I should say that Sir Anthony Wagner, Clarenceux King of Arms and late Garter King of Arms, takes strong exception to such falsehoods being put in the register of births. Equally so does the Society of Genealogists, and the like. There should not be a false entry in the register of births. That is why my amendment states:
in the case of any child born as a result of artificial insemination of a married woman with the semen of some man other than her husband, the Registrar shall not enter in the register the name of her husband as the father but shall enter the name of the other man as the father if it is known, or otherwise shall leave his name as unknown, or the entry blank, in accordance with [this statute]".
That is the law at the moment and I wish it to be declared.
I have heard this afternoon that Clause 27 of this Bill will make it lawful to tell a lie. Is it to be permitted by our law that a husband may have his name entered as the father of a child when everyone knows that he is not the father? Since the Warnock report was submitted, the Department of Health and Social Security has canvassed views on this matter and it says in paragraph 30 of its command paper, published during the course of the passage of this Bill through the House that:
There was a strongly held view that the legal father should be allowed to enter his name on the birth register only if the entry could be linked by the Registrar General with a central record of AID births … This was thought to be essential:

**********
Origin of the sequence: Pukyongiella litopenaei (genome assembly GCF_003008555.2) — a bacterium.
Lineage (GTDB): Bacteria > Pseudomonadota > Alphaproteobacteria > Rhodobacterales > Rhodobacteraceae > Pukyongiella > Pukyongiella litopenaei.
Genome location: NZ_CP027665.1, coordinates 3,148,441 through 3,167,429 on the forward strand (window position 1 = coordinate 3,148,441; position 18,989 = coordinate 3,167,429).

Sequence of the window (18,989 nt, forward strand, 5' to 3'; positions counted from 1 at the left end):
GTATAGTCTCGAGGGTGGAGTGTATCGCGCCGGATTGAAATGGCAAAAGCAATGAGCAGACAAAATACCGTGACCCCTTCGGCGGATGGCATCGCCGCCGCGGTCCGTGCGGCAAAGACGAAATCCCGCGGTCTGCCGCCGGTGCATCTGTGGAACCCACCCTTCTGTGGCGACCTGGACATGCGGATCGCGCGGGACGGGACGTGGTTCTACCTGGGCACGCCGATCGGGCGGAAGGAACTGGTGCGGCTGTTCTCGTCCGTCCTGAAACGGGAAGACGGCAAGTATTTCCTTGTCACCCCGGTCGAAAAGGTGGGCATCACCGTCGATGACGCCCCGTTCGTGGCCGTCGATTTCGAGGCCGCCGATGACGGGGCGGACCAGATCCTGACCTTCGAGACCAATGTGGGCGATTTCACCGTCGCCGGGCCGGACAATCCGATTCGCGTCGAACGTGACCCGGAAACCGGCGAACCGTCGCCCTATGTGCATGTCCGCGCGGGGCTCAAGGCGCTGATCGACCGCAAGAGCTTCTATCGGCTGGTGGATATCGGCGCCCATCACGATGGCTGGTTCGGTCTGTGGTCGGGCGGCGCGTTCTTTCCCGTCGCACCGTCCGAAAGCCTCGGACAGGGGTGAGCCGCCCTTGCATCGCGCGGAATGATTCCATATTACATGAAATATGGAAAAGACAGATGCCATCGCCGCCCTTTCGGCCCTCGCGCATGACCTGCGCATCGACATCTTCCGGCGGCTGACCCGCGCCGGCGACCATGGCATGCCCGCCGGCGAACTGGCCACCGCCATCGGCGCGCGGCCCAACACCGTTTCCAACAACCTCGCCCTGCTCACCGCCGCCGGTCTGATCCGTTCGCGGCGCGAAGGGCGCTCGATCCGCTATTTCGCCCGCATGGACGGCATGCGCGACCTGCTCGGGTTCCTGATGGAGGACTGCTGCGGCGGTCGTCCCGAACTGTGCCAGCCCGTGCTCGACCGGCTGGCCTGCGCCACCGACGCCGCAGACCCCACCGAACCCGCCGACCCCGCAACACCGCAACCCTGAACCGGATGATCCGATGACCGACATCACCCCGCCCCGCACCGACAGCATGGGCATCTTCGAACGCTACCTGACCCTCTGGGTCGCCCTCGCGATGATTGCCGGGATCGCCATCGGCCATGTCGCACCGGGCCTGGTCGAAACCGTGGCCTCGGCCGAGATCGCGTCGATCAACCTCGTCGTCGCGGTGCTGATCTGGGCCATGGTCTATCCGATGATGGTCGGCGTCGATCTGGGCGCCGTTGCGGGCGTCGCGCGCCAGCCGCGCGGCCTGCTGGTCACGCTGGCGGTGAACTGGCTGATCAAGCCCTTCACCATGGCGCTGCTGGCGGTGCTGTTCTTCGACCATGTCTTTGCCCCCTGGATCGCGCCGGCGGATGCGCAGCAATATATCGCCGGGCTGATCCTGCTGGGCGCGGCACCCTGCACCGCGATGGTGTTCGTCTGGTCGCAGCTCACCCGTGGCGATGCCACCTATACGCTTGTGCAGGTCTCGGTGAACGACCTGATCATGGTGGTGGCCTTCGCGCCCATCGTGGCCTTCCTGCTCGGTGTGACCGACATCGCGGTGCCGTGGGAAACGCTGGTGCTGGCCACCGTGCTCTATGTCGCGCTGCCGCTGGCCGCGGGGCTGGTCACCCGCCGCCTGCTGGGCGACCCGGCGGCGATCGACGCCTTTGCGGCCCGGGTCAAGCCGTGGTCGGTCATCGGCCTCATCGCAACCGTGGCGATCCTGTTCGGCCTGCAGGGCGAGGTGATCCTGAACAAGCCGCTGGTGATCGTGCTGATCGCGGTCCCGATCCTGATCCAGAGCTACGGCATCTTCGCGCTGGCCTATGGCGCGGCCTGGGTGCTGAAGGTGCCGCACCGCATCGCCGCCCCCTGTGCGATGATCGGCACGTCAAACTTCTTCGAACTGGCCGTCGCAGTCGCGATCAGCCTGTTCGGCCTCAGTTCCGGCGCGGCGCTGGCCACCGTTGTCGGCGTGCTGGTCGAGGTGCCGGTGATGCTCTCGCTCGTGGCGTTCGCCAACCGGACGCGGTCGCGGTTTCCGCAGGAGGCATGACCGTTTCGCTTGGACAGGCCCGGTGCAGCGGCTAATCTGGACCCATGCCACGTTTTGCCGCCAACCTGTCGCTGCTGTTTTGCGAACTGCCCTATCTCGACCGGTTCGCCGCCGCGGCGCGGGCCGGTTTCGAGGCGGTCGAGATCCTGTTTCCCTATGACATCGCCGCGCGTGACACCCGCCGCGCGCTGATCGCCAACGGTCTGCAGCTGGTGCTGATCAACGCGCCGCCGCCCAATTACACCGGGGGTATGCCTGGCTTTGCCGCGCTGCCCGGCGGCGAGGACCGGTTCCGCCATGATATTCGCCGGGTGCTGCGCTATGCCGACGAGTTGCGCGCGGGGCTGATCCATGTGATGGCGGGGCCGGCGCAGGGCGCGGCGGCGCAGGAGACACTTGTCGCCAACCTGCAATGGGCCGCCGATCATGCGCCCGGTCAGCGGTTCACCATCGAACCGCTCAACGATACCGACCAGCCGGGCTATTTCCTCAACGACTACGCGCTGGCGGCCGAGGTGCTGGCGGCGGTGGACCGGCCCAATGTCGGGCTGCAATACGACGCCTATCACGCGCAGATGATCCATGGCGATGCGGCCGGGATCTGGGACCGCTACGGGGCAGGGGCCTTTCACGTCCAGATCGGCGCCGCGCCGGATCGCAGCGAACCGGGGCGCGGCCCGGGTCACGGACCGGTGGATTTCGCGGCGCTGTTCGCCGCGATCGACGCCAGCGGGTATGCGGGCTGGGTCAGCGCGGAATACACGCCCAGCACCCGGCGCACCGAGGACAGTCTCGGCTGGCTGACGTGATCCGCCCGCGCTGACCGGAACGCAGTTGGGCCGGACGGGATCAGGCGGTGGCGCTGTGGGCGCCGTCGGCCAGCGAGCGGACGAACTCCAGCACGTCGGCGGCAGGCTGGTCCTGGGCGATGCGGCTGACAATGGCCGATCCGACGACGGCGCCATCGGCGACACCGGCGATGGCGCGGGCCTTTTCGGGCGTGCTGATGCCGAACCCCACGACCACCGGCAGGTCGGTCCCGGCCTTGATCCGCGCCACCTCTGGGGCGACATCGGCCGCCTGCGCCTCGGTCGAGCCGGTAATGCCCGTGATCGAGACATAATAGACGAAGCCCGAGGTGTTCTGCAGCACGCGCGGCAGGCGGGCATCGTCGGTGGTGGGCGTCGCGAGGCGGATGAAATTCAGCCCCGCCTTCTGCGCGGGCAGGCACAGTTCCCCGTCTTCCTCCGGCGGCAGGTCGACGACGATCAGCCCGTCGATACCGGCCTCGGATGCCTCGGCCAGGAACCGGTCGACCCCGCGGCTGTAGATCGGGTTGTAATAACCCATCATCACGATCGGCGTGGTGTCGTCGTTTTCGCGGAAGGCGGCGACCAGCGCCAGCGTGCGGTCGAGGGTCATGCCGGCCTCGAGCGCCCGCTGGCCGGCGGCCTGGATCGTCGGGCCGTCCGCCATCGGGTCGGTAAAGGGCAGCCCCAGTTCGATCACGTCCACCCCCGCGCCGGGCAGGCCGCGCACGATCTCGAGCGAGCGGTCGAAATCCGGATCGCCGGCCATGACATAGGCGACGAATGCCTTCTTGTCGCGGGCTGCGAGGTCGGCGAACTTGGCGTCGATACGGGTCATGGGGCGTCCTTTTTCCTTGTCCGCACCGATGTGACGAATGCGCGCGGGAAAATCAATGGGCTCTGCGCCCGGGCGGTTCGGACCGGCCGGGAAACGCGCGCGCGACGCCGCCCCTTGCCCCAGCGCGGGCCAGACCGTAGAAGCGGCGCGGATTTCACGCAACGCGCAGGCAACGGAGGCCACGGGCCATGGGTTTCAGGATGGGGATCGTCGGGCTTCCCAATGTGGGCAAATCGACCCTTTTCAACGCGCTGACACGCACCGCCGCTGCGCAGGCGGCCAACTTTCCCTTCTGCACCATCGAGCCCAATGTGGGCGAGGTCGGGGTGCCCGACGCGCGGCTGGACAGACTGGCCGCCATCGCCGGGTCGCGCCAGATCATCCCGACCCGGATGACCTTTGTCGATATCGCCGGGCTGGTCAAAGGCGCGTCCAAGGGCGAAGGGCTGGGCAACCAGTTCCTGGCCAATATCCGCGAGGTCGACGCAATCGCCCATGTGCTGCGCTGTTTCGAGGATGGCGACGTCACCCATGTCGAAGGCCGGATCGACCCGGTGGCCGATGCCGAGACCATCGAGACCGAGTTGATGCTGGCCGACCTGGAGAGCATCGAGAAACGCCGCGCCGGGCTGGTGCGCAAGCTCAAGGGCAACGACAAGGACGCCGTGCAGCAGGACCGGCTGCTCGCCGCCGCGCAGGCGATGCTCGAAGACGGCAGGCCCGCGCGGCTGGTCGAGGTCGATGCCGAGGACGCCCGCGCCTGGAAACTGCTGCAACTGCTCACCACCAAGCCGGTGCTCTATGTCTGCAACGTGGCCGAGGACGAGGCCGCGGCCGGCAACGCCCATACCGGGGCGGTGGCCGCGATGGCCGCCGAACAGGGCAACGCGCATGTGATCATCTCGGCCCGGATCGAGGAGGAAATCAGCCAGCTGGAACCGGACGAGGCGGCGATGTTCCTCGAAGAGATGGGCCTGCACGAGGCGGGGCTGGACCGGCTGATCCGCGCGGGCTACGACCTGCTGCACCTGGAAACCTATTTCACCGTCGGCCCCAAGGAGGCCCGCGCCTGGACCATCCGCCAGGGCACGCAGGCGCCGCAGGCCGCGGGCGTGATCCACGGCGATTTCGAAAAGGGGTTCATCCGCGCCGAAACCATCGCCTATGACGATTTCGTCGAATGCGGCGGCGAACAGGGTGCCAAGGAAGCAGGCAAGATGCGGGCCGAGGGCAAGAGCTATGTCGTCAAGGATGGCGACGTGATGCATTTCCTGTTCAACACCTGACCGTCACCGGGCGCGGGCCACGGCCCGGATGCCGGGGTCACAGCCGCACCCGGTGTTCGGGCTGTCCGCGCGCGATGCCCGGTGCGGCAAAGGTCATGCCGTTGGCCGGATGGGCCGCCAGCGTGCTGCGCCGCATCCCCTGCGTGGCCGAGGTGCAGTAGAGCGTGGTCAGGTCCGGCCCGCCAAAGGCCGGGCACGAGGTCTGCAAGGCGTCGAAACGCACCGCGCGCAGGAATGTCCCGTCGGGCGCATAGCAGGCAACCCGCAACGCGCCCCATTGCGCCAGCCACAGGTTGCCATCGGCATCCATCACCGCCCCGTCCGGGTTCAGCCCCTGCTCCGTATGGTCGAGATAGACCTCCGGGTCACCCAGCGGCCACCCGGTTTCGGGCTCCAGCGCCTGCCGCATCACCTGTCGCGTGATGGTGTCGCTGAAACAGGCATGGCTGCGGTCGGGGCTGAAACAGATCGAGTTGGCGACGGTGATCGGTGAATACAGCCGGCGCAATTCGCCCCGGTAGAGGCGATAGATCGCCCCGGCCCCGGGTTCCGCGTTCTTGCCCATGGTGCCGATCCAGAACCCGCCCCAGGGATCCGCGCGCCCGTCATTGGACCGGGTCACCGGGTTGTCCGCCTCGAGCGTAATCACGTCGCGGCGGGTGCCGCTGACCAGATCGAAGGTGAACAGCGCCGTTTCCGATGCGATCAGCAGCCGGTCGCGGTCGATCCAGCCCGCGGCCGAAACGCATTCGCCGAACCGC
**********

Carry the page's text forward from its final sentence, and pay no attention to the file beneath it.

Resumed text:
§ That is the latest view on this subject. It is a strongly held view. The name of the husband is not to be entered as the father unless there are some such words as, "by donation of- or something by which the child and everyone else can get to know it. That is the view the Warnock Report. It says that there should be a register and a licence for all these things. It says that the clandestine use of AID processes could be very harmful, and so they could. I need not continue. How much more will it be thought clandestine when a couple, either partner or both, can falsify a birth certificate in this way? I was not able to go into this matter at the Report stage.
§ My noble and learned friend the Lord Chancellor says that it is a technical offence. As Lord Chancellor he could not condone it in law. As a layman of the Church of England he could understand it as an act of compassion. I also am a member of the Church of England and I deplore lies being told about such a solemn matter as a birth certificate. If I were sitting as a judge and I knew that a Peeress and her hasband together had falsified the birth certificate in order to taint the descendants, I should treat the matter as a serious offence.
§ I am pressing this matter in order to uphold the integrity and reliability of the register of births and I ask your Lordships to support my amendment. I beg to move.